Wednesday, November 30, 2005

GIPS--Race Bytes from the Mulatta-Mobile (4.0)

Adjusting the specialized calipers on my head, I also fluff my 'afro' to maximum roundness in the rearview mirror. I must do my best to sit still, for interpolating an accurate up-to-the minute mapping of one's social position requires careful input.

As the system digests my coordinates, I make myself comfortable and wait for the audio ouput version of my perspectivally subjective, space-time specific physiography.

"Did you Say Bayou or Banlieue?" [The GIPS device is attached to the dashboard. The audio output voice is vaguely feminine, digitally composed with a cyber-Parisienne lilt. 'Gigi' reads aloud as the 'phreno-fingers' scan my cranial registry.]

"Physiography of Race in Public Discourse, Summary for Autumn 2005, Prepared by Your Personalized Transportation Unit, Gigi"

"Coordinate one. In France, just a few months ago, several people, mostly the children of African immigrants, had been trapped in their apartment building in Paris. The US news media made nothing of the French government's tepid reaction to this tragedy.

"Entry from Gigi's log: You sat in the cockpit and cried.

"Coordinate two.
When covering the effects of Hurricane Katrina, the US press repeatedly broadcast the tactless, if genuine, observations made by the president's mother: From the position of extreme wealth and privilege, the impoverished black people of Louisiana had lost very little.

"The world was outraged by her insensitivity.

"Since the cat was out of the bag, however, the president did something shocking. Diverting attention from his family as well as from FEMA, he acknowledged the persistence of race as a factor of social inequality in US society. Thus, those who survived the natural disaster and the genocidal aftershocks are now 'affirmatively' authorized by the current administration to blame history for the ongoing power effects of race, lived as Blackness.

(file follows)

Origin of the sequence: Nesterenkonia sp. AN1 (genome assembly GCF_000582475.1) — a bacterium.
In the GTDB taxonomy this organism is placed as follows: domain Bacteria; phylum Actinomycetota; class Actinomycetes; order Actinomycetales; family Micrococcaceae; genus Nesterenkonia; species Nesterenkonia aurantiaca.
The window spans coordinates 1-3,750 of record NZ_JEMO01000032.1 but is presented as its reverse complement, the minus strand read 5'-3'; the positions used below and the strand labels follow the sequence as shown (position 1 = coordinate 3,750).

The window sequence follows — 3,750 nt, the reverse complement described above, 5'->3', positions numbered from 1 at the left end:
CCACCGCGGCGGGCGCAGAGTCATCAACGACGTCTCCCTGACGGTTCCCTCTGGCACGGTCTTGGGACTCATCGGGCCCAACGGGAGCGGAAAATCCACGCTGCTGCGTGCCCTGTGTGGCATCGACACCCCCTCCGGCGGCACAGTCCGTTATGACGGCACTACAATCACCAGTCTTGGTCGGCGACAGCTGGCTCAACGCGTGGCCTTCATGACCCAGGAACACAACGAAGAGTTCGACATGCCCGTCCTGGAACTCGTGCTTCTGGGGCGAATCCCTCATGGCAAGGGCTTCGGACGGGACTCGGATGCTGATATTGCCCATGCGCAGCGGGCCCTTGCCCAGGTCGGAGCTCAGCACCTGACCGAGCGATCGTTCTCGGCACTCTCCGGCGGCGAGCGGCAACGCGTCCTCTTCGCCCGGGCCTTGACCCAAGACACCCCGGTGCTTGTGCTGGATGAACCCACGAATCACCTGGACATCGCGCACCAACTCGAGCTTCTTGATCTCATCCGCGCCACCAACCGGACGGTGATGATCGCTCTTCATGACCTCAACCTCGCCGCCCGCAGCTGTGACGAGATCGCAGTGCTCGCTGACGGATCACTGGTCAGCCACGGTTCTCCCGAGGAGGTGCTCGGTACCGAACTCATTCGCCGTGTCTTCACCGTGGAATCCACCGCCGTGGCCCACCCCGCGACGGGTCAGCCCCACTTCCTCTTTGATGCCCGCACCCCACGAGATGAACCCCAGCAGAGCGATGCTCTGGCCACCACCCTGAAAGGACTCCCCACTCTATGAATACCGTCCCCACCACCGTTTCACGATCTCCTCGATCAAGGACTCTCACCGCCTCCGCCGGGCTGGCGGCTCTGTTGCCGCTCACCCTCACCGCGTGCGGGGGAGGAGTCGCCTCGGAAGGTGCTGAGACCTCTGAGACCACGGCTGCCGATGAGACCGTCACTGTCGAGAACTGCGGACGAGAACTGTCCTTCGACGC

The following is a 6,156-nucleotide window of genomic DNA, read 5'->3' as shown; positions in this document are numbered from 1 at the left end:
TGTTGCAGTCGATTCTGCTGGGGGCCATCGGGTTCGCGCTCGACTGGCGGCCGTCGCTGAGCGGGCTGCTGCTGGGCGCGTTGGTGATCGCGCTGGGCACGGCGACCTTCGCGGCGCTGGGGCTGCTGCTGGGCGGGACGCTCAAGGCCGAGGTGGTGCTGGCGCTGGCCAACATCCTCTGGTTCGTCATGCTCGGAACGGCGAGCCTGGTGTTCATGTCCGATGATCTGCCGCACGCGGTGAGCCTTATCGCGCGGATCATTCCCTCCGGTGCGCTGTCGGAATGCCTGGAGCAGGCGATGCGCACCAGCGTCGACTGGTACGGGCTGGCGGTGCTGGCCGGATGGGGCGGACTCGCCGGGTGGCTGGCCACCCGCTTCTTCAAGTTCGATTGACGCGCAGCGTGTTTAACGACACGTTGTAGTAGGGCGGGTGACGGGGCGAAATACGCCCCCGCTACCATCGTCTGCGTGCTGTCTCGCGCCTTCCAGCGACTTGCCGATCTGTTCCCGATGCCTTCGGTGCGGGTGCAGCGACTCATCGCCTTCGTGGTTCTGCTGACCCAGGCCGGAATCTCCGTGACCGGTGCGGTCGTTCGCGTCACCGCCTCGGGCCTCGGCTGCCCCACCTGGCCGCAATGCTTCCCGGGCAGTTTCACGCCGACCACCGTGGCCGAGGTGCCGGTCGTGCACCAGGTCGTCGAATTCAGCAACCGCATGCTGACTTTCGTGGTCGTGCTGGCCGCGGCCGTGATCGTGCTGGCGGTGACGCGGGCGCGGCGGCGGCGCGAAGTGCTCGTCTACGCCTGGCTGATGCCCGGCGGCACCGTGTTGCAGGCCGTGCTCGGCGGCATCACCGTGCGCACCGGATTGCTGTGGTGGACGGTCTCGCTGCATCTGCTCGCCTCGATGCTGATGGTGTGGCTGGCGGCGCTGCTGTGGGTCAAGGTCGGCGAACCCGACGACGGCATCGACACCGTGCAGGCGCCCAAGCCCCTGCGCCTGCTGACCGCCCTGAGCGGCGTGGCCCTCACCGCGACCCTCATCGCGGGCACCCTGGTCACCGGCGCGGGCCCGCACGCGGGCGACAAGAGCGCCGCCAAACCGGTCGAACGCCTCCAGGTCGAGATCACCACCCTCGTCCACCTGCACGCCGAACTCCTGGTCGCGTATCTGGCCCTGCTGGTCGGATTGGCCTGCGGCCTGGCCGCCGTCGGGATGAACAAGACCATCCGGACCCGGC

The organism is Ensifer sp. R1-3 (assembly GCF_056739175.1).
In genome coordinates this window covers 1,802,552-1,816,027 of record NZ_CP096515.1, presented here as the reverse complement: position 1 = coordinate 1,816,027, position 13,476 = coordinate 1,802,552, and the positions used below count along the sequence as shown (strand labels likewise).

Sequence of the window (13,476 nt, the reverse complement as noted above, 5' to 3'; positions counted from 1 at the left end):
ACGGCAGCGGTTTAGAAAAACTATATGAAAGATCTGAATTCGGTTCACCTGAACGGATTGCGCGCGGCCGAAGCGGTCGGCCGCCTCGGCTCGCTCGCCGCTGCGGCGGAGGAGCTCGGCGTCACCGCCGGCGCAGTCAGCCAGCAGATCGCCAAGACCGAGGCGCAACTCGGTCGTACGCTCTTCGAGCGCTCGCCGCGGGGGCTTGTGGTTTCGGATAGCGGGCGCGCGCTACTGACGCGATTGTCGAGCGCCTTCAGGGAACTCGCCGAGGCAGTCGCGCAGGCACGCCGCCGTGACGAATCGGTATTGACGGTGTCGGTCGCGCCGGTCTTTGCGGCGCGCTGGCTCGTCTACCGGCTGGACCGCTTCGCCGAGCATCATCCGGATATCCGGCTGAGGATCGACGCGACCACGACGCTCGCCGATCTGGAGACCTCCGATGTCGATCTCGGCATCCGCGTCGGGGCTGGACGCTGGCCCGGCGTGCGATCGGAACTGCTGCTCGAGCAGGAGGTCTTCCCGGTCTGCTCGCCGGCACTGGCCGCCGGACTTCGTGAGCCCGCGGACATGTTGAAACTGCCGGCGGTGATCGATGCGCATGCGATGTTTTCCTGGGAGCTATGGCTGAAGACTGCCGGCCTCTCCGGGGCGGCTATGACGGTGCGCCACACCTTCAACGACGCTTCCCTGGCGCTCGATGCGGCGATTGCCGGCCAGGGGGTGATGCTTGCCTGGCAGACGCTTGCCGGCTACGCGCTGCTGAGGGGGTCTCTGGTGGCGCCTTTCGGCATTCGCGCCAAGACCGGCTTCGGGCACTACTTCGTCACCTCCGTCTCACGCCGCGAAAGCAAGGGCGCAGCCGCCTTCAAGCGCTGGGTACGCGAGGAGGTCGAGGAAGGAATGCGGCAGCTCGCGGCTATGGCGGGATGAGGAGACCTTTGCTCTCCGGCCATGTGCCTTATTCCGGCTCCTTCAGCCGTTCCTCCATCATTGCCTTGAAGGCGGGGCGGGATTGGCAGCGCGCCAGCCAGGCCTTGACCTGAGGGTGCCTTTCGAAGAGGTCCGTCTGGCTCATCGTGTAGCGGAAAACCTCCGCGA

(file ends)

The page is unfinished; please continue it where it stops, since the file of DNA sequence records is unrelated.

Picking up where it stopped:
"The world was somewhat appeased by his conservation of compassion.

"Entry from Gigi's general log: We noted that these poor people had no access to personal or public transportation.

"Coordinate three.
When USAmerican media began to cover the social unrest following the death of two young, Afro-Parisians who were chased by police into a power plant, reports emphasized that angry mobs had begun to burn cars in the streets all over France. Locally, radio audiences became so enervated by and fixated on this aspect of reportage that KPBS radio announcers were forced to quell the hysteria. They connected callers to on-site commentators in France who offered this perspective: nearly 100 cars burned nightly in France prior to the riots, so perhaps this was neither the most significant aspect of recent events nor very likely to spread to Southern California.

US-based reporters, themselves escaping the paralyzing grip of Southern California SUV-solipsism just in the nick of time, began to ask why the French government had reacted so slowly to recent events. Ellen Beardsley of NPR--stationed in Paris and therefore outside the obfuscating haze--suggested that French politics always happens in the streets. Thus French leaders awaited their cue. "They follow the impulse of the people."

"Notes from Gigi's Log: We noted the opportune nature of this historical moment for emphasizing the relative insignificance of the automobile in most of Europe, especially Paris. Since most Parisians utilize the Metro, RER, and other forms of public transportation, this attack on personal property might be read as an indictment of excessive, unequal privilege in a democratic society, rather than an effective assault on 'freedom' as it is defined in the USA.

"Should we finish the physiography or re-enter the highway?"

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